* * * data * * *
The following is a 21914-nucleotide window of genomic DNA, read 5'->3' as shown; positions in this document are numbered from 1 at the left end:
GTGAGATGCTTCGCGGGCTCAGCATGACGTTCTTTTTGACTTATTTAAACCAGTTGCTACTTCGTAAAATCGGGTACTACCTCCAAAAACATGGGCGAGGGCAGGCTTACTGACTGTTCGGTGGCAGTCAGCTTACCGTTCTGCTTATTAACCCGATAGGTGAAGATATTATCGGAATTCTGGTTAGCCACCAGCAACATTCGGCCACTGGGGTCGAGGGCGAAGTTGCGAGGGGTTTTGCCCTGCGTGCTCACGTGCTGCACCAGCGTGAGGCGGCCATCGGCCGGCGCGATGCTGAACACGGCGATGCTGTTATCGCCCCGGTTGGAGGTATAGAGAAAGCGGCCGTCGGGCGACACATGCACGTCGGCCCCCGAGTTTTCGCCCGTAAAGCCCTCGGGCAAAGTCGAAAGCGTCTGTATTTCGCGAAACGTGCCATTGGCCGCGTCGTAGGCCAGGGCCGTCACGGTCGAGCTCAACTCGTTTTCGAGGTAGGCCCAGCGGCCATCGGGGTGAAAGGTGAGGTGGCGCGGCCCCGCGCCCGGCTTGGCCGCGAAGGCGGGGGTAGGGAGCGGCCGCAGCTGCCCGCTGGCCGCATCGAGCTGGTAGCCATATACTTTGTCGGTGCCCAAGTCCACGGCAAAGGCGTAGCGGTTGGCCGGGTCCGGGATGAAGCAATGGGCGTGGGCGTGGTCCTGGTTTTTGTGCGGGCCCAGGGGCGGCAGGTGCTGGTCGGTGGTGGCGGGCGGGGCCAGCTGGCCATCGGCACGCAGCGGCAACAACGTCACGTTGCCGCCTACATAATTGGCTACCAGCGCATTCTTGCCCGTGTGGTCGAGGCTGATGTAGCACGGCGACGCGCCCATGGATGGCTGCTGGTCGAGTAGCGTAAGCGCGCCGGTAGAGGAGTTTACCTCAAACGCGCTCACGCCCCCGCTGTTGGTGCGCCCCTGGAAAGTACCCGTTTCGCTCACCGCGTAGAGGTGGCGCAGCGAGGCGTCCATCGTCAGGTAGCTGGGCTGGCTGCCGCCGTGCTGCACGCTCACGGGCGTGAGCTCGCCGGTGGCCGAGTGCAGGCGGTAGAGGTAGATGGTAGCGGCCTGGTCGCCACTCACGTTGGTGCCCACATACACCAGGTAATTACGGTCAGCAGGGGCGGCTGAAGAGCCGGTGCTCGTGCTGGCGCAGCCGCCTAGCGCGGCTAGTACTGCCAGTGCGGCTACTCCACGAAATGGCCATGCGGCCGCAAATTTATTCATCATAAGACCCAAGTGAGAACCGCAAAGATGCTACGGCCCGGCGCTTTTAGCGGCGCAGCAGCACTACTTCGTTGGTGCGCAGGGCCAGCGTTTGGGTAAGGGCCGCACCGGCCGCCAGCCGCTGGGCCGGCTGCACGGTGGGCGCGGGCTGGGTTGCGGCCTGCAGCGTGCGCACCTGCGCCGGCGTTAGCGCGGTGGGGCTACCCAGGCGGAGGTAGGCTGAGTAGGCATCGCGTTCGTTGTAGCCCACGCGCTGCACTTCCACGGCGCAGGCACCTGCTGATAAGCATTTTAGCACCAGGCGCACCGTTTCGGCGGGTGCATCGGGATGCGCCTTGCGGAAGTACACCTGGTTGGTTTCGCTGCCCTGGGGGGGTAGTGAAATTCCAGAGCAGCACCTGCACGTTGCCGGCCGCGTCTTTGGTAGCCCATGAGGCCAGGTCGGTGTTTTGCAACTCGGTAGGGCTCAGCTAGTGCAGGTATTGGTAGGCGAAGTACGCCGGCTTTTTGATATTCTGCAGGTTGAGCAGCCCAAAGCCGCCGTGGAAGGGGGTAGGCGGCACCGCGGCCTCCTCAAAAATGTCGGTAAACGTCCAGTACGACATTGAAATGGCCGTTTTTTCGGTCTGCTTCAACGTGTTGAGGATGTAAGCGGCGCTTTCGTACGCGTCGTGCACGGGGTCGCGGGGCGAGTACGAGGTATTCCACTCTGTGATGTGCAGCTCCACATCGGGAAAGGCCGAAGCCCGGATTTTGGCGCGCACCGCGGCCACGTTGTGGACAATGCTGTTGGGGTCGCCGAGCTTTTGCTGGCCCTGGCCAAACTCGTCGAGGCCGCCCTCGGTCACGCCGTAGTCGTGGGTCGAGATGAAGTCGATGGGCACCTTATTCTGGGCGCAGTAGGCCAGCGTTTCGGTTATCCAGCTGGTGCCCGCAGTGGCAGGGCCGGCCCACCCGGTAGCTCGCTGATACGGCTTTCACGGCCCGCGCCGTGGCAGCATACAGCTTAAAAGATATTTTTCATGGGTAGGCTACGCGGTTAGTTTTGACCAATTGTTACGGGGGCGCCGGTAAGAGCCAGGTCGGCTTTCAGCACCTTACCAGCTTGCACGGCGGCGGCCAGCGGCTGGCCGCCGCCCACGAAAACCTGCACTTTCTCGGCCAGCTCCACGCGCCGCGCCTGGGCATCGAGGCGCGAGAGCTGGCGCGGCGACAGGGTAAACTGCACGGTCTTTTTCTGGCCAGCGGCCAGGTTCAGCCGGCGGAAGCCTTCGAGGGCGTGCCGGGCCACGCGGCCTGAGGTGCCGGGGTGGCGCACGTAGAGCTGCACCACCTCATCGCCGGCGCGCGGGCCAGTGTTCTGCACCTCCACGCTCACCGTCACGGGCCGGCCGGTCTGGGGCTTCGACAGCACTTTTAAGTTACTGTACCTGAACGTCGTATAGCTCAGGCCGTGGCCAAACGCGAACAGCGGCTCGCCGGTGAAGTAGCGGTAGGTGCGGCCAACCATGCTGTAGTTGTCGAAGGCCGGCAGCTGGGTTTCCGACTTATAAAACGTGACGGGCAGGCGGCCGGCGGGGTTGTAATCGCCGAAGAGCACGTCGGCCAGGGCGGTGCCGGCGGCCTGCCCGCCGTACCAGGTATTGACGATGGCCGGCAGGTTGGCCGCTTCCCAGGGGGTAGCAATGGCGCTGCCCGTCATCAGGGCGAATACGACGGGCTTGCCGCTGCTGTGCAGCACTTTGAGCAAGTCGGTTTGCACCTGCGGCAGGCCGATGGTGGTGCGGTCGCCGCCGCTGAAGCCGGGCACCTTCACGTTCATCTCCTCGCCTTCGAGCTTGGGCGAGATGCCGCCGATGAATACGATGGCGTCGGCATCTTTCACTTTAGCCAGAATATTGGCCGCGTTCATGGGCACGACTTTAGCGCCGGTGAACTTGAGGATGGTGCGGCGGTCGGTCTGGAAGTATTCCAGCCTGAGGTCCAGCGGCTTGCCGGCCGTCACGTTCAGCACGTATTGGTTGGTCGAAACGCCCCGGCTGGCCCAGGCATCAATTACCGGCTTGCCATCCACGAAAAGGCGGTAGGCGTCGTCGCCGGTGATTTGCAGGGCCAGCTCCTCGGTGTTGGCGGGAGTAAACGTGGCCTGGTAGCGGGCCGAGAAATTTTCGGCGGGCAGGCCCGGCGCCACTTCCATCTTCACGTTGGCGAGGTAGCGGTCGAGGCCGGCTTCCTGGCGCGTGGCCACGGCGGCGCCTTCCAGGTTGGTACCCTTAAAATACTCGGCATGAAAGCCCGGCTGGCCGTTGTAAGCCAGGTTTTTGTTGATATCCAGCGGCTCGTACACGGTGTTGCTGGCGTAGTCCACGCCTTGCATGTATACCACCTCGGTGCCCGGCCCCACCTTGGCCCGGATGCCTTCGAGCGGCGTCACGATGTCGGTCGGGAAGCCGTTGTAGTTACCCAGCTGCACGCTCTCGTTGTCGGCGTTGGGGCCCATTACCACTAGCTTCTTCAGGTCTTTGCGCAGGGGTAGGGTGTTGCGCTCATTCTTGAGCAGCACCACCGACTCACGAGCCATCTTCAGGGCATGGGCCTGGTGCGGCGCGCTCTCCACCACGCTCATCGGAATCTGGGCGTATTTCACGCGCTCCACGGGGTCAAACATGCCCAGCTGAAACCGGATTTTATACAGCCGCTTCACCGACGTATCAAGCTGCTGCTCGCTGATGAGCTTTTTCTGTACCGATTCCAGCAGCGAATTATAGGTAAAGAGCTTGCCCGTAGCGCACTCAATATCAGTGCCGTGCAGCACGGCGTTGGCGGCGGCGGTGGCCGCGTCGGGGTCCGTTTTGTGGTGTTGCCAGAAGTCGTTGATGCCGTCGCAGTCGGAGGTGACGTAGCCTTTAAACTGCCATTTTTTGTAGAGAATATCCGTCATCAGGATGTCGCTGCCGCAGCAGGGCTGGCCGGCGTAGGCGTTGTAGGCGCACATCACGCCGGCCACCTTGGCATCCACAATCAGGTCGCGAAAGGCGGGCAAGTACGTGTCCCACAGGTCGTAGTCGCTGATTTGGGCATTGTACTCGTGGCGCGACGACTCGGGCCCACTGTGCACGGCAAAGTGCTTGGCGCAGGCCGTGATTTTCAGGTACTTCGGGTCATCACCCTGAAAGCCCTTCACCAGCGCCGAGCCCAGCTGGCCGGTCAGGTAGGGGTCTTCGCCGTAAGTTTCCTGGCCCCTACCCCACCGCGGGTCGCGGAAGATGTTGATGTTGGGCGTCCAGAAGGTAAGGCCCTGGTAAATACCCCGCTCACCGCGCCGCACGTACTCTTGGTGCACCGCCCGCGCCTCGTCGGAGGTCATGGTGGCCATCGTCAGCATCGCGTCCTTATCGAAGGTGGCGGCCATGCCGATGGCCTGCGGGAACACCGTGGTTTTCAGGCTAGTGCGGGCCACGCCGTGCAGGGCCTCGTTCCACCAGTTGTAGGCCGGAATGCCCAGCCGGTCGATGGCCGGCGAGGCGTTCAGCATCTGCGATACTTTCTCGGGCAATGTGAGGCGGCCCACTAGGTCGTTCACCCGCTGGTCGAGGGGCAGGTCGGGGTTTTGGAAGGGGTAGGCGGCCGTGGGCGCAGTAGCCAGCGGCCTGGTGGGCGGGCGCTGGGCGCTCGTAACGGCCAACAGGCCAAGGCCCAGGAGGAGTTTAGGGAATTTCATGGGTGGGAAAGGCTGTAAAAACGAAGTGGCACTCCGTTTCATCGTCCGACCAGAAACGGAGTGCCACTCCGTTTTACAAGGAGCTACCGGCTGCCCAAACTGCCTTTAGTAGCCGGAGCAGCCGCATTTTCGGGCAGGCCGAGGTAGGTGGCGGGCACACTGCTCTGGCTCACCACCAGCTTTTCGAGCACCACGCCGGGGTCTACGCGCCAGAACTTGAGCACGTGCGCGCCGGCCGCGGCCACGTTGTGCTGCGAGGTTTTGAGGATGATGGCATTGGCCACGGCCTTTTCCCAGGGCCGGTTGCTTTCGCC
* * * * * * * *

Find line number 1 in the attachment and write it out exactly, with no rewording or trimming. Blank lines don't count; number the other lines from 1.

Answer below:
The following is a 21914-nucleotide window of genomic DNA, read 5'->3' as shown; positions in this document are numbered from 1 at the left end: